It has been particularly rewarding to work at the Sleaford Dementia Cafe run by the Alzheimers Society. In the first session we created Memory Collages, using fabric scraps and felt to build up pictures of special places or hobbies.

For the second session I took along a reminiscence box of old clothes and textiles to spark memories and stories similar to my textile memories project. These will be embroidered onto a cloth for display in the exhibition. I had hoped it would be engaging for the participants and their carers to reminisce about textile memories from their families. Many people talked about their childhood, their mother’s embroidery skills – or lack of them – and their own sewing for their children. It was a fascinating and absorbing day, and I hope to do more of this kind of work in the future.

I have also run workshops for families during school holidays, making painted and embroidered pincushions and other drop-in craft workshops.

Ruth Singer community project

 

Yesterday I ran a workshops for Arts NK’s community wellbeing event at Waddington, Lincs making memory tags- a decorated luggage label telling a story of a happy memory or something important in your life.

 

I am currently working with A Level textiles students who are creating work inspired by mine as part of the assessed portfolio. Their finished pieces will also be in the exhibition.

Once the exhibition is open I will continue to work with groups including a GCSE group and community sessions for a local sheltered housing scheme. I have also set up Crafts for Relaxation, a free monthly workshop for people who might not be able to afford or attend normal workshops, with the idea of participants meeting new people and getting some time to themselves. This programme has taken some time to get up and running and it has been a challenge to reach the right audience but it is a useful process for me in working out how to self-run community projects in the future.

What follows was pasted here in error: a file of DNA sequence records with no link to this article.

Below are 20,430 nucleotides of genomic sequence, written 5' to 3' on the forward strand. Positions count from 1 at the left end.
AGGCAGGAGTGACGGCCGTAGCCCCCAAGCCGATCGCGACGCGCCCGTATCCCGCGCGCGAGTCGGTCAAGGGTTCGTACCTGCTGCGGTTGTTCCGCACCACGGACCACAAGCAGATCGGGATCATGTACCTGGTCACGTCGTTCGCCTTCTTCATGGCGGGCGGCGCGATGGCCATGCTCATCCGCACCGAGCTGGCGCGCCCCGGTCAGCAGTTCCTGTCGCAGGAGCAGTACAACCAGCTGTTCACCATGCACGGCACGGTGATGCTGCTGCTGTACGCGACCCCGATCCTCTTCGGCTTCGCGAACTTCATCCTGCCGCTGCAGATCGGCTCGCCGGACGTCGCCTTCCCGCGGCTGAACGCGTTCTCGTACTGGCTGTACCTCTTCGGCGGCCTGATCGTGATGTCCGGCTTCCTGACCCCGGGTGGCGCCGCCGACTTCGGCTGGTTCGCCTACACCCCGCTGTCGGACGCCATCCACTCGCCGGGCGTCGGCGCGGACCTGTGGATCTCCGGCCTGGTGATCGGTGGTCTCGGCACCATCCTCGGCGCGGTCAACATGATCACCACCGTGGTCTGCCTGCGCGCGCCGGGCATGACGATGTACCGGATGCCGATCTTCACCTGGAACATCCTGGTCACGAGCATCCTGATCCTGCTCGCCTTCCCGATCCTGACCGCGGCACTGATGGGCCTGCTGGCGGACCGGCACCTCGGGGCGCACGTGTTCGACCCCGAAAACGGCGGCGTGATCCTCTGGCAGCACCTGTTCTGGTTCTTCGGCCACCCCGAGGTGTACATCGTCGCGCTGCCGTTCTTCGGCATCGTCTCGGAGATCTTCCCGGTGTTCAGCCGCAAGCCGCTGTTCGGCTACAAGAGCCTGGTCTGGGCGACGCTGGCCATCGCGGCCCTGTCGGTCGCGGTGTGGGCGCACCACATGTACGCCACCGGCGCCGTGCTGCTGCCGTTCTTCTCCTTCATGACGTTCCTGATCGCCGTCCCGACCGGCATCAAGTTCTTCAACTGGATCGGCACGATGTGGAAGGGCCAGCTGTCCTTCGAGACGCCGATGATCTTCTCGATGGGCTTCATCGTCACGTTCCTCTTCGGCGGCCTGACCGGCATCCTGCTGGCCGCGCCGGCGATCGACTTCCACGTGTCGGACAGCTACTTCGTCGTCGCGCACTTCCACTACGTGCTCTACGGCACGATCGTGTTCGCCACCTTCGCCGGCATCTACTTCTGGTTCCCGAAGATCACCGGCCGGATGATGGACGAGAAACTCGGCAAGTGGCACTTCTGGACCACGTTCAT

Harefield Hospital Quilt Commission

I recently completed a really enjoyable commission for Harefield Hospital NHS Trust to celebrate their centenary. There’s a brief background on the project here. This quilt is inspired by a 1915 quilt made as a fundraiser for the first hospital on the site and the new quilt tells the story of Harefield Hospital since the First World War to the present day. Throughout June 2015, I worked with communities, staff, patients and volunteers to create this quilt full of details about the hospital. The quilt is made from traditional hexagon patchwork with over 400 individual pieces including the techniques of hand and machine embroidery, digital printing, screen printing and natural dyeing. The pieces are all hand sewn together and the quilt is hand tied.

The pieces used in the quilt were made during a series of workshops at the hospital, starting with screen printing and natural dye to create patterned fabrics to use in the patches. We used plants from the hospital grounds to colour the cloth and images from the buildings and archives as screen prints. Later workshops included digital printing, embroidery and making the 400+ hexagons used in the finished quilt.